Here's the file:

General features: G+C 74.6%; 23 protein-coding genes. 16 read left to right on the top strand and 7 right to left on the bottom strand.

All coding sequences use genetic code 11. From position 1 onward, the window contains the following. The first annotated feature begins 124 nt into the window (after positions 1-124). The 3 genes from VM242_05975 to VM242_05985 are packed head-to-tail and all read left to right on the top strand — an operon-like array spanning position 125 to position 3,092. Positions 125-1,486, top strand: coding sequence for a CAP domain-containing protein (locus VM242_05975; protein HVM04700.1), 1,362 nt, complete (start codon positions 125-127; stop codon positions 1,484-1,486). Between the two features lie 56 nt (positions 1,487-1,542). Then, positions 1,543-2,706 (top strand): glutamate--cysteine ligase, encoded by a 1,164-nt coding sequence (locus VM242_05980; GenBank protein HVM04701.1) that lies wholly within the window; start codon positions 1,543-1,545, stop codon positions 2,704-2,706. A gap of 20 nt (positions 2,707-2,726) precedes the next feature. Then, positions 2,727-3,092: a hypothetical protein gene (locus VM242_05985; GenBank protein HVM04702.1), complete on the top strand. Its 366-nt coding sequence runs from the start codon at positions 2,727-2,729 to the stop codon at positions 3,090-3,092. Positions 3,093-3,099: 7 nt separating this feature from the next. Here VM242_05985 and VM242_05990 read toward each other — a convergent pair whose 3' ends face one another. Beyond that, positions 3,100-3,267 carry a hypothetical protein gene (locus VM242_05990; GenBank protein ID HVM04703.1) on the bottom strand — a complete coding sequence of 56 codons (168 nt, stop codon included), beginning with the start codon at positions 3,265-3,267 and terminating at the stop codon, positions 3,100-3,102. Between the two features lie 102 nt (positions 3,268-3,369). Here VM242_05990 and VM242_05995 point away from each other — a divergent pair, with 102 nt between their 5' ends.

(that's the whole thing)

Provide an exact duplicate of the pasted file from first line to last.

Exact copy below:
General features: G+C 74.6%; 23 protein-coding genes. 16 read left to right on the top strand and 7 right to left on the bottom strand.

All coding sequences use genetic code 11. From position 1 onward, the window contains the following. The first annotated feature begins 124 nt into the window (after positions 1-124). The 3 genes from VM242_05975 to VM242_05985 are packed head-to-tail and all read left to right on the top strand — an operon-like array spanning position 125 to position 3,092. Positions 125-1,486, top strand: coding sequence for a CAP domain-containing protein (locus VM242_05975; protein HVM04700.1), 1,362 nt, complete (start codon positions 125-127; stop codon positions 1,484-1,486). Between the two features lie 56 nt (positions 1,487-1,542). Then, positions 1,543-2,706 (top strand): glutamate--cysteine ligase, encoded by a 1,164-nt coding sequence (locus VM242_05980; GenBank protein HVM04701.1) that lies wholly within the window; start codon positions 1,543-1,545, stop codon positions 2,704-2,706. A gap of 20 nt (positions 2,707-2,726) precedes the next feature. Then, positions 2,727-3,092: a hypothetical protein gene (locus VM242_05985; GenBank protein HVM04702.1), complete on the top strand. Its 366-nt coding sequence runs from the start codon at positions 2,727-2,729 to the stop codon at positions 3,090-3,092. Positions 3,093-3,099: 7 nt separating this feature from the next. Here VM242_05985 and VM242_05990 read toward each other — a convergent pair whose 3' ends face one another. Beyond that, positions 3,100-3,267 carry a hypothetical protein gene (locus VM242_05990; GenBank protein ID HVM04703.1) on the bottom strand — a complete coding sequence of 56 codons (168 nt, stop codon included), beginning with the start codon at positions 3,265-3,267 and terminating at the stop codon, positions 3,100-3,102. Between the two features lie 102 nt (positions 3,268-3,369). Here VM242_05990 and VM242_05995 point away from each other — a divergent pair, with 102 nt between their 5' ends.